I’m pretty tough to play trivia games against. By that, I mean that my friends tend to get frustrated, since I continually answer obscure and random questions. Back when one of my friends had a Trivial Pursuit 1990s edition, I had to answer all the questions on a single card in order to get a pie piece.
I attribute my success to a past drenched in pop culture and reading when I should have been accumulating actual knowledge. Instead of learning things like Biology and Chemistry, I was normally more interested in reading books about the fight for late night between Leno and Letterman after Carson, or about how Miramax rose from a seedy re-cutter of films to an actual Hollywood powerhouse. When it comes to games like Trivial Pursuit, this knowledge is useful, but I tend to be an iffy Jeopardy! player.
My supernatural skills raised their head again this past week, when I was dominating a game of Scene It Second Edition trivia. Sure, I had never played before, but why should that stop me from doing really, really well?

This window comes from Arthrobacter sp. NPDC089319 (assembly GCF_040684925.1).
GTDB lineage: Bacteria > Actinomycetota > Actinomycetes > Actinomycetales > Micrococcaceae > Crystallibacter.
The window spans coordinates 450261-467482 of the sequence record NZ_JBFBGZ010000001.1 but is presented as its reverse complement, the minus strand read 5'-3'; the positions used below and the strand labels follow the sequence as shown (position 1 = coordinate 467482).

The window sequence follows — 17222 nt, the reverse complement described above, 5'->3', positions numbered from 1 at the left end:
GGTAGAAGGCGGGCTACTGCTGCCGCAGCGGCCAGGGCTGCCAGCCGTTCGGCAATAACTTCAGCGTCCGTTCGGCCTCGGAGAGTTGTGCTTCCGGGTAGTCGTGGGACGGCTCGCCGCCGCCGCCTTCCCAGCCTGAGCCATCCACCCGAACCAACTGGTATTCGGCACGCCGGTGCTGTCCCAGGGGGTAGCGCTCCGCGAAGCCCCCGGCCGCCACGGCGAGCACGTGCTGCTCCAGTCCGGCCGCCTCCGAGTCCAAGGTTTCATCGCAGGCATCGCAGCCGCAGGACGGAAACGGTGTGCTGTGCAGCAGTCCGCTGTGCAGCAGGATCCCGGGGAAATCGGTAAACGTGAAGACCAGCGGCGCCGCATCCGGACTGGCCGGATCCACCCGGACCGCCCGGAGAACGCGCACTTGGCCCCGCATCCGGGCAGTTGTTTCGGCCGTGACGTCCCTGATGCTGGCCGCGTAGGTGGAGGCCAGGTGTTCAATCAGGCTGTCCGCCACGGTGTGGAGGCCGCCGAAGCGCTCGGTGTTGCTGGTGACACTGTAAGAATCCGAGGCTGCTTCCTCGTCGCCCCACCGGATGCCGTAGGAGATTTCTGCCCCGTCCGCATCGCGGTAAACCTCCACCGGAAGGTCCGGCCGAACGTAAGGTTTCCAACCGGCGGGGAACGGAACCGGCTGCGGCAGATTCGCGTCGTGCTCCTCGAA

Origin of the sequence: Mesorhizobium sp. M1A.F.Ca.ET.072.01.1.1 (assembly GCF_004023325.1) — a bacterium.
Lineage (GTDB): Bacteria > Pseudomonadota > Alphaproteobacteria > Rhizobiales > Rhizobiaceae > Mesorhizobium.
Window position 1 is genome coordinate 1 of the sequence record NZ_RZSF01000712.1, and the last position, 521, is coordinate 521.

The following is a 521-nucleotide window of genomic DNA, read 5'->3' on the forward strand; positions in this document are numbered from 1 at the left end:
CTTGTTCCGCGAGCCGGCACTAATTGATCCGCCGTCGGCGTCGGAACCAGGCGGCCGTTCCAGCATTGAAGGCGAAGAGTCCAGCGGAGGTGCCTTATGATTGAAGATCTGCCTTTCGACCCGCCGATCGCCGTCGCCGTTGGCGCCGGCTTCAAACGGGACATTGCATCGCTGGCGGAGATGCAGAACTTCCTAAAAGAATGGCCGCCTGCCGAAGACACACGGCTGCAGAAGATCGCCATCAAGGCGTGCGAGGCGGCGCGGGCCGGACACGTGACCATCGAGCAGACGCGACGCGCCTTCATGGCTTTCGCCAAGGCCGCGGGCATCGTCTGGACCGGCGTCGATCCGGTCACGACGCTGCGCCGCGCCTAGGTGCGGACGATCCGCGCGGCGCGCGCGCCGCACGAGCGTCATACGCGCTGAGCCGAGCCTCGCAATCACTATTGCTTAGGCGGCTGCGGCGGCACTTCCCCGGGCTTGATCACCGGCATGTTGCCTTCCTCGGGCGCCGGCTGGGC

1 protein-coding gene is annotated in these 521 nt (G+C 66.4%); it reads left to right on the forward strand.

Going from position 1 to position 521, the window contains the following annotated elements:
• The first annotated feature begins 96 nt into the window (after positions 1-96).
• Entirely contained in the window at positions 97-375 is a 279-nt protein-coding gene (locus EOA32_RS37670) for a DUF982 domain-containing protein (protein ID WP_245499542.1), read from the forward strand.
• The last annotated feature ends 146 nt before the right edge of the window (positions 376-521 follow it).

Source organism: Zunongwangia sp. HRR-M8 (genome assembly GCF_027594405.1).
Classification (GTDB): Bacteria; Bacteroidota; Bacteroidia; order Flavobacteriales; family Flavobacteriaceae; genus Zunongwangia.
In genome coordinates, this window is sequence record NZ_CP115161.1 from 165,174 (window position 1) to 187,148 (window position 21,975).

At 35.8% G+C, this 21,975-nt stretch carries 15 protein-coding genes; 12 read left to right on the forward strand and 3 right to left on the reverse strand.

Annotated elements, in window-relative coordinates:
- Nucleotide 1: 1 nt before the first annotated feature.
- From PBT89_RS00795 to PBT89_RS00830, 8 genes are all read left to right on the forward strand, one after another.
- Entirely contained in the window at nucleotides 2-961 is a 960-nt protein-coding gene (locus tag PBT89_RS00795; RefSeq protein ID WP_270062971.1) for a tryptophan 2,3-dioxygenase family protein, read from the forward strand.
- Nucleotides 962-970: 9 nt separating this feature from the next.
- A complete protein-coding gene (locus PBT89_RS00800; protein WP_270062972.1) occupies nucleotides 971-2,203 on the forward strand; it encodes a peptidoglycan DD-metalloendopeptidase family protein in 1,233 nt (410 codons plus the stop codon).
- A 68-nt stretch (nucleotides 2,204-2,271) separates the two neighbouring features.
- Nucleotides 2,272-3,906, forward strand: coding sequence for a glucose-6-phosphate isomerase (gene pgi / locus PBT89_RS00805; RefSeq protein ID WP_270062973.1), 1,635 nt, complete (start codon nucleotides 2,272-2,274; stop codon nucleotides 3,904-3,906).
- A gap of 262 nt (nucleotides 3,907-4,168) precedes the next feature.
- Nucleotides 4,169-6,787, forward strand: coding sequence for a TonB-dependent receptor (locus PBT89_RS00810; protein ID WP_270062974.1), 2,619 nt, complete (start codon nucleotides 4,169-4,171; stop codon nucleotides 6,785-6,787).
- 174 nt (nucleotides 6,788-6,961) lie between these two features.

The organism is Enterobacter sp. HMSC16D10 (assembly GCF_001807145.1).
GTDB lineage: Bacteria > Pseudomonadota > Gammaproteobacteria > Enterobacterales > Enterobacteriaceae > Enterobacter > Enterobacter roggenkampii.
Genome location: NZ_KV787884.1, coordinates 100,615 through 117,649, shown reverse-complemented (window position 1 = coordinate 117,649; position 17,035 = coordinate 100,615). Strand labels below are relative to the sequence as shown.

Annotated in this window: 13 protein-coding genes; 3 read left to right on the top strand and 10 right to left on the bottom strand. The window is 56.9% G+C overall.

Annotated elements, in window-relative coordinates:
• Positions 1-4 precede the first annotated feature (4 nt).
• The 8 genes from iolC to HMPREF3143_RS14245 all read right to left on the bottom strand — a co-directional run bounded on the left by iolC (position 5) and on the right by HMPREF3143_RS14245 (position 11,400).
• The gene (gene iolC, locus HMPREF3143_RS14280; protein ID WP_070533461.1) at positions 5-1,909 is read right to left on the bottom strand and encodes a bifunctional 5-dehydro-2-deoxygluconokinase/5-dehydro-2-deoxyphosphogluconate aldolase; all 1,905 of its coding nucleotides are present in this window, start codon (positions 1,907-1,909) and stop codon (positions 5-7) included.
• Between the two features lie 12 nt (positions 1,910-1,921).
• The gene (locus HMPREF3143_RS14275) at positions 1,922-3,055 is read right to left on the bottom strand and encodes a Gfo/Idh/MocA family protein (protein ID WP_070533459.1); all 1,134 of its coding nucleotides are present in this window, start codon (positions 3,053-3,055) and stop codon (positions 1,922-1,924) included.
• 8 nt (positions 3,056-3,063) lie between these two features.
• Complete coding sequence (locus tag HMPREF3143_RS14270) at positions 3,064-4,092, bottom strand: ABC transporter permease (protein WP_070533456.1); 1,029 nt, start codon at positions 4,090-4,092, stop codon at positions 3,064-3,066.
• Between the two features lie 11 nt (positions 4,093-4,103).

The rules of the game help a player of my talents. Because a good portion of the questions are free-for-alls, I was able to out-answer a couple of the other players. It also helped that I was the oldest person playing, at 27. (That still doesn’t explain why I was able to answer questions about “Fast Eddie” Felson, since that movie came out in 1961.)
In contrast, I really struggled when we played Pass The Popcorn. It’s essentially Trivial Pursuit with just movie questions, but you can really minimize a better player because of the categories. (Basically, you’re allowed to swap category cards each time it’s your turn. This meant that people would just keep swapping until they didn’t have a card that matched mine or my friend Lisa’s, the other strong player in the game.)
Also, this whole post reminds me that I still haven't found anyone to play Scene It SNL or Simpsons against me. I have both games, but challengers have been tough to come by. Curses.